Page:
A methodology for LED placement in luminaires without lenses for optimal illumination of complex target areas
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Street lighting still faces some challenges, e.g., reducing power consumption, lowering light pollution, and making adaptive luminaires more effective among many other concerns. It is evident that the arrival of light-emitting diodes (LEDs) in lighting systems has altered the state-of-the-art and design strategies in lighting. In a traditional approach, a single lamp, i.e., a single light point, is used. Then, by means of lenses, the specification of the radiation pattern is met. However, LED lamps allow for higher flexibility. It is possible to configure many small light sources, positioned and oriented at will. In this paper, a novel software tool able to provide the most suitable solution starting from a certain target lighting specification is proposed. This tool specifies the smallest number of LED required, their geometric orientation, and power levels in order to comply with all the specifications. It is especially useful when trying to light up an irregular, twisted area, although this methodology can be adapted to any geometry. Furthermore, to validate the proposed methodology, two lamps were tested in the streets of Oviedo, Spain, using a staggered arrangement.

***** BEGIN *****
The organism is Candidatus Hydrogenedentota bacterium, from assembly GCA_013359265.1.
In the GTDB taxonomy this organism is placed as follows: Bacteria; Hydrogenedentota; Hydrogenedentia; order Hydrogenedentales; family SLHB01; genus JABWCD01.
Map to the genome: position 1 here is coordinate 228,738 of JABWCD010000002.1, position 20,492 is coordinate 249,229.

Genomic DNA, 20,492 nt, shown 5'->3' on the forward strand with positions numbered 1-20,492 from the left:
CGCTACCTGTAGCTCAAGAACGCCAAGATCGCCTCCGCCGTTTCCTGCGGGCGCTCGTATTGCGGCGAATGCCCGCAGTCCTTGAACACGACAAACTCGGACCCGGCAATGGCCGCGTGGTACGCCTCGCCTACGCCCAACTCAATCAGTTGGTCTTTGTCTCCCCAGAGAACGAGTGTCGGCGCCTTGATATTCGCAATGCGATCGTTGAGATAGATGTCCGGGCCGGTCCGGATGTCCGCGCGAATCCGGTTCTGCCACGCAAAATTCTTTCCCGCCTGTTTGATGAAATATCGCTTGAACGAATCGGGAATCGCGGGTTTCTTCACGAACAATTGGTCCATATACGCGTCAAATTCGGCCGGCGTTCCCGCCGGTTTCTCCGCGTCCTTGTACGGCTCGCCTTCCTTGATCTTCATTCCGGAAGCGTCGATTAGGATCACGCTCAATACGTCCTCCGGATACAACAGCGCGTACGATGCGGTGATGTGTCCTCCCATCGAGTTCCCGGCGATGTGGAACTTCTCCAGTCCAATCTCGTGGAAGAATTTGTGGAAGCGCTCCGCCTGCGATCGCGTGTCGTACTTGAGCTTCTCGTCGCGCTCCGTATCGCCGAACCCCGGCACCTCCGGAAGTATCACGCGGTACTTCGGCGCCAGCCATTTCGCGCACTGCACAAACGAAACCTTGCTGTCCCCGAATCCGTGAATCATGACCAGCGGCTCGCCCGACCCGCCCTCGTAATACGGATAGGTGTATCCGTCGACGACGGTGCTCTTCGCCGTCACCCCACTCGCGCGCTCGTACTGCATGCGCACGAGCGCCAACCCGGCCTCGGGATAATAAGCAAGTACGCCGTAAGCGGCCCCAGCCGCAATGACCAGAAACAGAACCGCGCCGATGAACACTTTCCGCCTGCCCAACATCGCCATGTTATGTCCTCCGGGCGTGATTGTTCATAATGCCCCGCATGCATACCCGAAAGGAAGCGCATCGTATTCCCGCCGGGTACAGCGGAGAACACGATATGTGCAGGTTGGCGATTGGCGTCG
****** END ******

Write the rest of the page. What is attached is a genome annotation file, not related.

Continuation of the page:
KeywordsLED lighting Lighting Smart Grid Smart cities Staggered arrangement Street lighting
The authors would like to thank the Workroom on Renewable Energy (WRE) magazine staff for their altruistic help during the brainstorming and building all the prototypes.
And last but not least, thanks to MEng. Carlos Garcia Gonzalez, Head of the Lighting Section and Electric Installations in the Oviedo’s city council, for their valuable recommendations and advice.
Compliance with ethical standards
Conflict of interest
The authors declare that they have no conflict of interest.
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